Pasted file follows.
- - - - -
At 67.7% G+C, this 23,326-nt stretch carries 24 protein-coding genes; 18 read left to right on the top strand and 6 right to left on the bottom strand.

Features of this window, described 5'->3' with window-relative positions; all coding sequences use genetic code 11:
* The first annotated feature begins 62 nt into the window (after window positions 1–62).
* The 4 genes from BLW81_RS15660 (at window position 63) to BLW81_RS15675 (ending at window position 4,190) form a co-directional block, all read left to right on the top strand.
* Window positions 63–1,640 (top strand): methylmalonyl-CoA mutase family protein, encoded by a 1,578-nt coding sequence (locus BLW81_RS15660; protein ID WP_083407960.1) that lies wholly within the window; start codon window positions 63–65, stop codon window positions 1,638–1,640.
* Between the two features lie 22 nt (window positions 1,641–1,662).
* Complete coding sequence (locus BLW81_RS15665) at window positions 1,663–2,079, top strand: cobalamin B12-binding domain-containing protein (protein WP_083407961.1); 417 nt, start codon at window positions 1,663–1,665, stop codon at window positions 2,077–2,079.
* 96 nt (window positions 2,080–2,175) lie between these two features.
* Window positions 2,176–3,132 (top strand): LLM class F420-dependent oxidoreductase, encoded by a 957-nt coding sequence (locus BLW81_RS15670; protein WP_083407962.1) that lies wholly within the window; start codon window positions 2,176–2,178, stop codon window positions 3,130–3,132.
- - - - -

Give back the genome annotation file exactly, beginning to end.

At 67.7% G+C, this 23,326-nt stretch carries 24 protein-coding genes; 18 read left to right on the top strand and 6 right to left on the bottom strand.

Features of this window, described 5'->3' with window-relative positions; all coding sequences use genetic code 11:
* The first annotated feature begins 62 nt into the window (after window positions 1–62).
* The 4 genes from BLW81_RS15660 (at window position 63) to BLW81_RS15675 (ending at window position 4,190) form a co-directional block, all read left to right on the top strand.
* Window positions 63–1,640 (top strand): methylmalonyl-CoA mutase family protein, encoded by a 1,578-nt coding sequence (locus BLW81_RS15660; protein ID WP_083407960.1) that lies wholly within the window; start codon window positions 63–65, stop codon window positions 1,638–1,640.
* Between the two features lie 22 nt (window positions 1,641–1,662).
* Complete coding sequence (locus BLW81_RS15665) at window positions 1,663–2,079, top strand: cobalamin B12-binding domain-containing protein (protein WP_083407961.1); 417 nt, start codon at window positions 1,663–1,665, stop codon at window positions 2,077–2,079.
* 96 nt (window positions 2,080–2,175) lie between these two features.
* Window positions 2,176–3,132 (top strand): LLM class F420-dependent oxidoreductase, encoded by a 957-nt coding sequence (locus BLW81_RS15670; protein WP_083407962.1) that lies wholly within the window; start codon window positions 2,176–2,178, stop codon window positions 3,130–3,132.